What are the visual elements of a creative project? How do they communicate to the viewer? Kinds of lettering/font Use of lines and shapes; kinds of lines and shapes Colors used Use of light and shadows/shading Matting and Mounting of words and images
You must include a process sheet that details the following: • steps that you have taken to complete your project, • what you have hoped to communicate to the viewer about the play, • the challenges you faced doing the project and how you overcame them, and • your feelings about the effectiveness of the outcome. Bonus if done: on 5-10 power point slides that include photos of your project in process and final project.
Recommended: Create a Macbeth Prop Box—transform a shoebox into a display for an “artifact”—an object related to the play Macbeth. Include a three dimensional object or objects, three related quotations, and an explanation of how the object is significant to the play and its themes and/or characters. Use colors and textures to reinforce the thematic elements and tone.
Other options… Graphic Design/Comic book…trace a character’s transformation throughout Macbeth with one “comic book” page from each act of the play. ..4-5 total. Each page should show a significant plot event related to the character that shows how s/he was at the beginning of the play, and how s/he changes throughout the play. Each page must include a significant quote from the novel that reveals characterization.
Macbeth: Quality Cartoon Quote Posters Draw 3-5 cartoon illustrations that feature a significant quote from Macbeth. Make sure that the quote is written in large, attention-getting letters that communicate the idea of the quote. Make sure that all visual elements are consistent with the meaning and context of the quote.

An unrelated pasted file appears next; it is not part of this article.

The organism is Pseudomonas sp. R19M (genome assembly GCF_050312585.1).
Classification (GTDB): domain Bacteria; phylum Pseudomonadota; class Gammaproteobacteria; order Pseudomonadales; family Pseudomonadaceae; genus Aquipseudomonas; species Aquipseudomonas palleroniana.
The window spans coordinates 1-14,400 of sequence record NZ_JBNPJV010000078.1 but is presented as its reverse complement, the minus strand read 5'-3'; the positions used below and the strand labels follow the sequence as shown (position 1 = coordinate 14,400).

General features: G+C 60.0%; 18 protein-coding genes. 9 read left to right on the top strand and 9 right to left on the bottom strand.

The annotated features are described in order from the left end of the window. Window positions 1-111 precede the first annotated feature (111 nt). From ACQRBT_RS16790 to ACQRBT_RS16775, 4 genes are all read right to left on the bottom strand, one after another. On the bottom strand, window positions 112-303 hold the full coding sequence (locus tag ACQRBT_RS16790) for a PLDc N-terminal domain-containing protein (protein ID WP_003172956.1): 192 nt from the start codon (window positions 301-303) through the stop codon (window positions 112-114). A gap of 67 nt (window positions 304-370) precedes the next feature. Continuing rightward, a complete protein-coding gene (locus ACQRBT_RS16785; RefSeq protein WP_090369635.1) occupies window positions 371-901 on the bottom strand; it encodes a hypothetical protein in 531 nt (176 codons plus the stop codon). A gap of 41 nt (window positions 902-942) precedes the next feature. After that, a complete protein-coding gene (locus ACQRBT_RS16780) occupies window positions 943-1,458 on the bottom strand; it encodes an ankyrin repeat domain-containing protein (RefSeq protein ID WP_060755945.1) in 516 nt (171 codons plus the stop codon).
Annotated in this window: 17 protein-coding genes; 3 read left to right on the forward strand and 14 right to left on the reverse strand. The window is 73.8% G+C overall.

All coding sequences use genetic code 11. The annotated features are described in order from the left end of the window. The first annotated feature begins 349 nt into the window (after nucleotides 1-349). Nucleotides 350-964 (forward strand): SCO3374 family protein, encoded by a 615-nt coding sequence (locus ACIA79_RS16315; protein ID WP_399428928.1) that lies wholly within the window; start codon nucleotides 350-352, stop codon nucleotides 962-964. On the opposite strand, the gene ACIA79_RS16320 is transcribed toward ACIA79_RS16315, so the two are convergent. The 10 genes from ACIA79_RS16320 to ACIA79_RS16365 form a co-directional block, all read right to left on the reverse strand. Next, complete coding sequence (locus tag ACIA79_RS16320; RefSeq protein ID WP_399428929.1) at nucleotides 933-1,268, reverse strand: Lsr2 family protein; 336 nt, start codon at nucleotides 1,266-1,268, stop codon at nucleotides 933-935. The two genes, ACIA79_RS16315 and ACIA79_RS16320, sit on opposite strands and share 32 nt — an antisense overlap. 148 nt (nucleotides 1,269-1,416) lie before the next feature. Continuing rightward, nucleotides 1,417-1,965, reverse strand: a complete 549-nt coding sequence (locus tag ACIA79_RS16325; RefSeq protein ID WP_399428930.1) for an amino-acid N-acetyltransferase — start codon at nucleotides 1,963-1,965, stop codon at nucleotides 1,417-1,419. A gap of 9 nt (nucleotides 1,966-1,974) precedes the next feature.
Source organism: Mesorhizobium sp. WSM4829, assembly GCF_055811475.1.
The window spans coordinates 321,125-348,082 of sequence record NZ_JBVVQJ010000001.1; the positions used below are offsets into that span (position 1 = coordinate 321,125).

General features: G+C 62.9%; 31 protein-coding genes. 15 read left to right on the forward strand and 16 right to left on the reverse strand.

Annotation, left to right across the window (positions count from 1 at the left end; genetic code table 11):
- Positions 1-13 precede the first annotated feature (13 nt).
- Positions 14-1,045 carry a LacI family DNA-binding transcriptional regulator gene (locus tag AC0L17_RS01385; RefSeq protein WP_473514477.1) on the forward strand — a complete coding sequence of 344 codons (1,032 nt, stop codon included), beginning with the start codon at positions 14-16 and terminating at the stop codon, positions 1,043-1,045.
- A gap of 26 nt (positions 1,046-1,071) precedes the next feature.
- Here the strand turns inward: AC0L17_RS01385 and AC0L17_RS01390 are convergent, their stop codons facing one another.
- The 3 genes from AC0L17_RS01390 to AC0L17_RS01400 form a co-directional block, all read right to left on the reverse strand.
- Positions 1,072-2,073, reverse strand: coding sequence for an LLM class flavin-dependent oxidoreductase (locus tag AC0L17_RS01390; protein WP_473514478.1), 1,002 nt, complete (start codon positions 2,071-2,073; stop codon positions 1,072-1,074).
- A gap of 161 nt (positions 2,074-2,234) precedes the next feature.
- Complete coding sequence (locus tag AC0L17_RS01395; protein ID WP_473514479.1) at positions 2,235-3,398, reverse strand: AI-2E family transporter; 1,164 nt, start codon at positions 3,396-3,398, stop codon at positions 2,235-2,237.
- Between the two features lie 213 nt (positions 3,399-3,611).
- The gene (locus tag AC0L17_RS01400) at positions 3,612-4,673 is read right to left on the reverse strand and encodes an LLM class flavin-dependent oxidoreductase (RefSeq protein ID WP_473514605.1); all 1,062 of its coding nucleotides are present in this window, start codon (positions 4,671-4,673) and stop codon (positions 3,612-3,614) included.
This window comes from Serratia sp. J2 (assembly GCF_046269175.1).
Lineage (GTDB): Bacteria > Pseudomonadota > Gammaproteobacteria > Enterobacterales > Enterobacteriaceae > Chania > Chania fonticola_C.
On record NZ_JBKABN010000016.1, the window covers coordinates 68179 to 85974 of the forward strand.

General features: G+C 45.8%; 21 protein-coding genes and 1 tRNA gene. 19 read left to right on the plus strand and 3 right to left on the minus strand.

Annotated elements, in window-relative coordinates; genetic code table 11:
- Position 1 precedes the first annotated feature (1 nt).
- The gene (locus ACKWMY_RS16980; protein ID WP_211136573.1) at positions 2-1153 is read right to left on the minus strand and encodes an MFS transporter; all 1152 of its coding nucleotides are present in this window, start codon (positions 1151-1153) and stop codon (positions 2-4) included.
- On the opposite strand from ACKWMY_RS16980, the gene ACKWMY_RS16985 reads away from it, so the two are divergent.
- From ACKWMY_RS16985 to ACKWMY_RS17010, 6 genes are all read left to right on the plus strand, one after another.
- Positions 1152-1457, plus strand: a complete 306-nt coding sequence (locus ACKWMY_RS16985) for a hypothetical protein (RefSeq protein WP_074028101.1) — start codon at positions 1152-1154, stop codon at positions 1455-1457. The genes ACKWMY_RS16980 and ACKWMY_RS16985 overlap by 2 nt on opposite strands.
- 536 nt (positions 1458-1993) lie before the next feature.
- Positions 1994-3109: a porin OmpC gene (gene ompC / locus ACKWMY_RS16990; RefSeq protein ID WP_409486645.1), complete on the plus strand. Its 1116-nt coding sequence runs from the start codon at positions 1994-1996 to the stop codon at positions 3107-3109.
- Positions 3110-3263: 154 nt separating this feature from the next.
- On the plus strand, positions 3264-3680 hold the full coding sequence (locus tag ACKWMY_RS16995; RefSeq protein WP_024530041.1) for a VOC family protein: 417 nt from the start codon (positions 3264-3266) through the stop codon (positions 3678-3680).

The Journal of Lady Macbeth’s servant: Show 2 entries for each Act of the play. In each entry, depict significant plot events and character changes from the point of view of the servant.
Film: Write 5 monologues that demonstrate the feelings of 5 different characters in the play. Have your monologues linked by a common theme that is evident in each: Example: Regrets, the High Price of Ambition, Voices from the Servants Hall, For each monologue, have the character in costume. Film in a way that communicates the mood and tone of the scene.
Macbeth Museum Prop Object Brainstorm! How many objects can you think of that are related to the play in some significant way?
Writing Tip for the Day: Always lead your reader into a Quote---don’t whack your reader with a quote!
It gives me pride to know that I helped our team and make my parents proud when I score a run or send a ball to the outfield. “America has rolled by like and army of steamrollers. It has been erased like a blackboard, rebuilt and erased again. But Baseball has marked the time. This field, this game is part of our past.” (Terrence Man- James Earl Jones- “Field of Dreams”).
Use a transition to lead into a quote and let your reader know its significance… It gives me pride to know that I helped our team and make my parents proud when I score a run or send a ball to the outfield. I am reminded of the importance of baseball, not just for me, but for all of us, by the thought I heard in the movie, Field of Dreams, “America has rolled by like and army of steamrollers.